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Renault Nissan Case

Apr 16, 2017

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  • Executive Summary

    This report is an endeavor to analyze the case, Renault/ Nissan: The Making of a Global Alliance

    from Human resource, Marketing, Operations and Finance point of view.

    We have first given an introduction that gives us a sneak peek through Nissans timeline. We get an

    idea of how the idea of the Global Alliance was conceptualized and what were the challenges faced.

    Later we have examined the Industry analysis and comparison between Chrysler and Renault on the

    basis of Strengths, Weakness, Threats and Opportunities.

    In the later part we have discussed the Operations, Marketing, Finance and HR perspective on the

    alliance, and the alliance process.

    At the end we have stated the lessons learnt from the case.

    To enable better understanding of the report, especially the financial analysis we have attached an

    Appendix at the end of the document.

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  • Introduction

    Background:

    Nissan Motor Co. Ltd was established in 1933 by Yoshisuke Aikawal to manufacture and sell small

    Datsun passenger cars and auto parts.

    The first small sized Datsun passenger car was rolled out in April 1935 at Yokohama Plant. It was a

    symbol of Japans rapid industrialization. In 1936, the signs of war grew stronger and the focus

    shifted from passenger cars to military trucks. Post war Nissan suffered losses because many auto

    dealers switched to Toyota after the dissolution of Japans Motor Vehicle Distribution Co. Limited.

    Nissan resumed the production of Nissan trucks in 1945 Datsun passenger cars in 1947. In 1958

    Bluebird and the 1960 Cedric captivated the imagination of Japanese car buyers and quickened the

    pace of motorization in Japan. The Sunny was introduced in 1960. All these cars were to deal with

    the competitor Toyota. In 1961 Nissan began overseas expansion.1970s energy crisis increased the

    demand for Japanese small cars.

    The attempt by Takashi Ishihara to stem declining sales of Nissan by expanding abroad was not very

    well received by the Japanese unions and this affected the Brand image of Nissan. Yutaka Kume the

    next president of Nissan tried to handle the situation by improving the work environment and

    introducing the first name culture. He started the bottom up approach while developing a new model

    of cars but this lead in the loss of direction in the overall policy for model development. With the

    burst of Japans bubble economy, Nissans sales plummeted.

    Yoshikazu Hanawa became the 14th President of Nissan and he was very concerned about the

    complacent nature of Nissan in spite of the poor markets and financial performance. He wanted to

    change the organization culture and make it more flexible so that employees work closer to the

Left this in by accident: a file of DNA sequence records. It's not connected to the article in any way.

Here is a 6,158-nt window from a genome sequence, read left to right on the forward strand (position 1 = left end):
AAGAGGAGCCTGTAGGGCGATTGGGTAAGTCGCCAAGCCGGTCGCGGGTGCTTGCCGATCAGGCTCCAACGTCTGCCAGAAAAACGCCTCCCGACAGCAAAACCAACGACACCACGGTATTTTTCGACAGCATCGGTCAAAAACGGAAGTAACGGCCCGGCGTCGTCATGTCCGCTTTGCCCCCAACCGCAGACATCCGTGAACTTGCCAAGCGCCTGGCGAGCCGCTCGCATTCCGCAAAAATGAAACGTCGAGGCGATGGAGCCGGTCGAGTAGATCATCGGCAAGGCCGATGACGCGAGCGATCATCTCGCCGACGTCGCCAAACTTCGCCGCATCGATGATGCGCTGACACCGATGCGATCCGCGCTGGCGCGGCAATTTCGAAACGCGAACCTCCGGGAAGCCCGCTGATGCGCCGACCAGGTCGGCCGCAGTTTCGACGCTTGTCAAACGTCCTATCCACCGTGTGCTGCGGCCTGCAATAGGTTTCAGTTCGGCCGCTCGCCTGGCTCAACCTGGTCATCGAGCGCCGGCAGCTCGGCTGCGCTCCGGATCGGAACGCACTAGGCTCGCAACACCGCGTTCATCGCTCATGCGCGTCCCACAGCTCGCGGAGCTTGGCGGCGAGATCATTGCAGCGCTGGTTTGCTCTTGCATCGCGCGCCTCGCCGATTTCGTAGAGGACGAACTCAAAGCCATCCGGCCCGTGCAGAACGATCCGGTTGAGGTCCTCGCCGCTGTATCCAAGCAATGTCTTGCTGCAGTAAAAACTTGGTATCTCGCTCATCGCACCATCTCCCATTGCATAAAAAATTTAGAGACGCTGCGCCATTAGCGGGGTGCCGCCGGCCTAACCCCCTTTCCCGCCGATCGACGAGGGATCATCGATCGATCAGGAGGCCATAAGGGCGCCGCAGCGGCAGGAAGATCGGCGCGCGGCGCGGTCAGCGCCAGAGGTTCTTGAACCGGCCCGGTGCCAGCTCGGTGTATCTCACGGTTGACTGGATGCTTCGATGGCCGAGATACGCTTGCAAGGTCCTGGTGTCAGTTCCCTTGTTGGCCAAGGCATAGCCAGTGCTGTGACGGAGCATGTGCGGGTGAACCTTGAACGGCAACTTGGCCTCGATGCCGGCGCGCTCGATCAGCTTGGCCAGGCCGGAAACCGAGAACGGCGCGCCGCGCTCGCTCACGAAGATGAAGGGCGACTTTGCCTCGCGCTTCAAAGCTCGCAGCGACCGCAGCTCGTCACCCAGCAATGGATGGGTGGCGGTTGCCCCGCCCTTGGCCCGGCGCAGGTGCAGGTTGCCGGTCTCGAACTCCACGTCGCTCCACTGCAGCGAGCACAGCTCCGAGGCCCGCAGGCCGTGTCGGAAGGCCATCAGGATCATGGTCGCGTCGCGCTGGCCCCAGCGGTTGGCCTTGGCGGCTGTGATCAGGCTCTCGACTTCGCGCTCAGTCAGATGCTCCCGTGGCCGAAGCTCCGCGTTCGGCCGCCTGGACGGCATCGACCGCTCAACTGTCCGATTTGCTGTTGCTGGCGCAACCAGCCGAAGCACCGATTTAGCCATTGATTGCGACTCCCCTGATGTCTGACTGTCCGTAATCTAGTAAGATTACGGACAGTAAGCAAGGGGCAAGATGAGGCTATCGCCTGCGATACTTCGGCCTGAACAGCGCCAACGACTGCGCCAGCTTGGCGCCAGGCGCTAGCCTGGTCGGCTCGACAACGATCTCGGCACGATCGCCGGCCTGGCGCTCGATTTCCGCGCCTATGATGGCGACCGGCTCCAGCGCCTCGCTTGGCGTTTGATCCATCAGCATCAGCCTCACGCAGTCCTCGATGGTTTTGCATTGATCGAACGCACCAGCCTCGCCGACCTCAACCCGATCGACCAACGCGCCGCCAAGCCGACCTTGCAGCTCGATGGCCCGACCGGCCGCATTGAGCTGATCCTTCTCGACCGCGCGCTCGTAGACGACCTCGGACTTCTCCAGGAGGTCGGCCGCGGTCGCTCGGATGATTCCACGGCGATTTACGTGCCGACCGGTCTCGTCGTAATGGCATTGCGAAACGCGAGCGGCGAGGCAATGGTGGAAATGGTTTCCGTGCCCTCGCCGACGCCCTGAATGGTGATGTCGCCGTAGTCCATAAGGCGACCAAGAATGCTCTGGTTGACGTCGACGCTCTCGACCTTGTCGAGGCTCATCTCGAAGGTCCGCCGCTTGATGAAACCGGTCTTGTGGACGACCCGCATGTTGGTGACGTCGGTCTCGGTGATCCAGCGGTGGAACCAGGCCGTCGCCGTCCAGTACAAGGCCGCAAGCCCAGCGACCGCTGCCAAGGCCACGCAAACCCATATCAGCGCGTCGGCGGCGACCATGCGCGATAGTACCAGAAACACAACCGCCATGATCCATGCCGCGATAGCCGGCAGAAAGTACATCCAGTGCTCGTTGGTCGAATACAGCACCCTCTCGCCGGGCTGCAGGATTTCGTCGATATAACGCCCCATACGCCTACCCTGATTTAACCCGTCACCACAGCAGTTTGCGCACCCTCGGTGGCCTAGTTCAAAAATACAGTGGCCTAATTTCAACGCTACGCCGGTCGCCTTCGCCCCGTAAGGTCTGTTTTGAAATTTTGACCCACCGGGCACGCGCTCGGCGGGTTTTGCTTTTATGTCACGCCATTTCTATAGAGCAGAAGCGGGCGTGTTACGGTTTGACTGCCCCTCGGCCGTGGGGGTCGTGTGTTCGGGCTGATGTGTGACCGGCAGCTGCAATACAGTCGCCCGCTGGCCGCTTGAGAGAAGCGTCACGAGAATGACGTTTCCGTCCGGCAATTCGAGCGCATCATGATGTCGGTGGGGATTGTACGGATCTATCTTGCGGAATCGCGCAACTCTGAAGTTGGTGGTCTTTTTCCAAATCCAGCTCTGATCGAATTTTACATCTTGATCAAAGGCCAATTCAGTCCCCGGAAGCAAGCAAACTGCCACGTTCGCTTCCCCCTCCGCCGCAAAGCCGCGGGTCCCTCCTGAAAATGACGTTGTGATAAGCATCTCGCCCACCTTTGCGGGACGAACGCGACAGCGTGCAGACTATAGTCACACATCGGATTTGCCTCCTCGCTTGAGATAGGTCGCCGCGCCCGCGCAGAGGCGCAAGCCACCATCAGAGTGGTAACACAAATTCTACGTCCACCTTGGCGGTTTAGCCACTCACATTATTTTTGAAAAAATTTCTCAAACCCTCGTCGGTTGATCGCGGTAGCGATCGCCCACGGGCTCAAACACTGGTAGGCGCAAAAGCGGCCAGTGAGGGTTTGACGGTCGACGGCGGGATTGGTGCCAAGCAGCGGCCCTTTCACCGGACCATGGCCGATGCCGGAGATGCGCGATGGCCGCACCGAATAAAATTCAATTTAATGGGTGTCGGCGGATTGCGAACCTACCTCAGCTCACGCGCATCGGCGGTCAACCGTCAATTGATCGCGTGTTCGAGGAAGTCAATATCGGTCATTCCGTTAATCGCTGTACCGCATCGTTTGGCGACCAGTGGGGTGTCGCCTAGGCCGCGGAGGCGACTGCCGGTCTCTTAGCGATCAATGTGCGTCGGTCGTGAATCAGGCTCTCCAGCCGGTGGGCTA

customers and not just focus on their own line of business.

    After the end of the 1998 Japanese fiscal year, Nissans Corporate Planning Department presented

    Global Business Reform Plan to Hanawa and the Board. In this presentation they highlighted

    Nissans losses and put forth two options: 1) implement an independent survival plan by downsizing

    or 2) formation of a Global Alliance.

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  • In a Global Alliance, Nissan had to find a partner who would share its knowhow with Nissan and not

    dominate Also they had to come out of their financial crisis. Therefore they were considering

    different options and finally they collaborated with Renault. The case deals with the entire process of

    the merger

    Industry Analysis (Change Drivers)

    Major changes which took place in the automobile industry:

    There was a round of large scale mergers the world over that created a storm in the automobile teacup.

    An Asian slowdown primarily in the financial markets had an adverse effect on the Japanese auto majors in particular.

    An irreversible shift towards globalization was sweeping the auto industry and was changing the

    way the players in the industry operated.

    Economic and political policies in Europe were changing. Major scale synergy was encouraged by the industrial policy prevalent in Europe in the 1990s. This was important for Renault since it was

    owned by the French state.

    Over-capacity: There was a lot of over-capacity in the global auto market. The demand the world over was only 52 million vehicles, while the existing capacity was 70million vehicles.

    Region Capacity Production Utilization

    Japan 2000000 1600000 80

    Rest of Asia 260000 106000 41

    N. America 720000 500000 69

    Europe 430000 280000 65

    Total 3410000 2486000 73

    Nissans capacity Utilization